Wednesday, May 31, 2006

On the Docket: Pending Blockbuster Cases Will Test the Roberts Court

This Los Angeles Times article discusses a handful of the remaining cases the Supreme Court will decide this June. One of the most important is Hamdan v. Rumsfeld, a case dealing with the administration's constitutional authority to try Guantanamo Bay detainees in military tribunals. For the Washington Post's analysis of the case, as it pertains to presidential power, click here. The remaining cases are expected to test the (thus-far robust) consensus-building skills of Chief Justice John Roberts:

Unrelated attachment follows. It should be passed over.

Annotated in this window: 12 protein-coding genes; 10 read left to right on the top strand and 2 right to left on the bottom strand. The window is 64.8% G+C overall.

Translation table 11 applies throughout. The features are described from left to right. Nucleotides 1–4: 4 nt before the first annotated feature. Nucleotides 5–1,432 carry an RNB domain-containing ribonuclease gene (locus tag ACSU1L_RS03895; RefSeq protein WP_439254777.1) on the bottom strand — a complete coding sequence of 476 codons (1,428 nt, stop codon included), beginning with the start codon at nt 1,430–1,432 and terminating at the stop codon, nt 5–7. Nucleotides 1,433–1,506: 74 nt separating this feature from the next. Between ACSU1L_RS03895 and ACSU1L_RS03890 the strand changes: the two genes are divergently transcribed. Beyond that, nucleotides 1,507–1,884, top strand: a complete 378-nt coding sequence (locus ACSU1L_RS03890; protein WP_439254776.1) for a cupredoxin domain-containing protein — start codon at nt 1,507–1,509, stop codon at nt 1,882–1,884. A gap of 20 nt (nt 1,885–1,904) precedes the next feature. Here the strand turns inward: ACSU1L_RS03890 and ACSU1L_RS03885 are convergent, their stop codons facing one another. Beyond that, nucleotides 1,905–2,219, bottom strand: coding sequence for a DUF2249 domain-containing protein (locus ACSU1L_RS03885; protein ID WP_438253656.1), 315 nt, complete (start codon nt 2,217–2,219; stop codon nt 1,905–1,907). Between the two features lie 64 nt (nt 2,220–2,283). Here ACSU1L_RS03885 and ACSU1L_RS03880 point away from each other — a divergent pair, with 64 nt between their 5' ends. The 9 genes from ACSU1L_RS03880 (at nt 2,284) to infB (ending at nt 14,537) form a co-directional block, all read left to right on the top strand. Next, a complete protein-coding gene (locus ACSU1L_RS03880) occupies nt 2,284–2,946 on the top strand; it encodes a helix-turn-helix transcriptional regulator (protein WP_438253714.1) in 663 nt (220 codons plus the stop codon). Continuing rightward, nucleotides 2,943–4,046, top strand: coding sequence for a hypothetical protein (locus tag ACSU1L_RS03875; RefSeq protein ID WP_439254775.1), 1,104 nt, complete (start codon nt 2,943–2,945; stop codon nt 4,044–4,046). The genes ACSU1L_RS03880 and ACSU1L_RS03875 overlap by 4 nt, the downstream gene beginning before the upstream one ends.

As the Supreme Court heads into the final month of its term, the new chief justice has shown a knack for finding ways to decide cases on narrow issues that have led to unanimous rulings. But June is rarely the time for harmony and unanimity at the high court. The justices tend to put off the most difficult cases to the end of the term, and this one is no different. The court faces major decisions on terrorism tribunals, wetlands protection, lethal injection, domestic violence prosecutions and campaign finance limits. The final cases could test whether Chief Justice John G. Roberts Jr. can extend his record through his first term on the court, which he acknowledged could be a challenge in a recent talk to Maryland judges." I do feel at this point a bit like the fellow who jumped off the Empire State Building, passed the 50th floor and said, 'So far, so good,' " he joked. " The hard part's coming up." In all, 37 cases remain to be decided by the end of June. Unlike in years past, however, the justices will not face end-of-term decisions on issues that typically divide the court along ideological lines, such as religion, affirmative action, abortion and gay rights. In one highly anticipated case, the court could deal a rebuke to President Bush and the Defense Department for their plans to put some prisoners at Guantanamo Bay in Cuba on trial for war crimes in special military courts. Defense lawyers and civil libertarians say the military courts have not set fair rules and do not adhere to international standards for war crimes trials.

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